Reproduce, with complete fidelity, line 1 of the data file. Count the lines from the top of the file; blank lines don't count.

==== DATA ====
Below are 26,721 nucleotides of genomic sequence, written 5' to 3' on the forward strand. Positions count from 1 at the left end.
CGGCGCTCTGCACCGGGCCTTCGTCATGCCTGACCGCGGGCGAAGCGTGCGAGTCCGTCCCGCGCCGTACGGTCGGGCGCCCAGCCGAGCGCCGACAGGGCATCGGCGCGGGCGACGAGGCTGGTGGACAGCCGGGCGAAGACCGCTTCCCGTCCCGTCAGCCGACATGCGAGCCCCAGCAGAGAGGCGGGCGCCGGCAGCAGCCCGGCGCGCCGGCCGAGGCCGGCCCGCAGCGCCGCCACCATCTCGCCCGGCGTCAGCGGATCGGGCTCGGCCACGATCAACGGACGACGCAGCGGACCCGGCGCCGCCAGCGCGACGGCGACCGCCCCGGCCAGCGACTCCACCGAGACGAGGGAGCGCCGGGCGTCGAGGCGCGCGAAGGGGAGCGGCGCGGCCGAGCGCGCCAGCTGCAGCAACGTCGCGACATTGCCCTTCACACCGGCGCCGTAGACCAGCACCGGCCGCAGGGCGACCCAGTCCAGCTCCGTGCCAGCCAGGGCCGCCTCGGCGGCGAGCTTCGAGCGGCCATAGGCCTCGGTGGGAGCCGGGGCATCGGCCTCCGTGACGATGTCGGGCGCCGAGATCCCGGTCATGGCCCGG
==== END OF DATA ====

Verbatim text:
Below are 26,721 nucleotides of genomic sequence, written 5' to 3' on the forward strand. Positions count from 1 at the left end.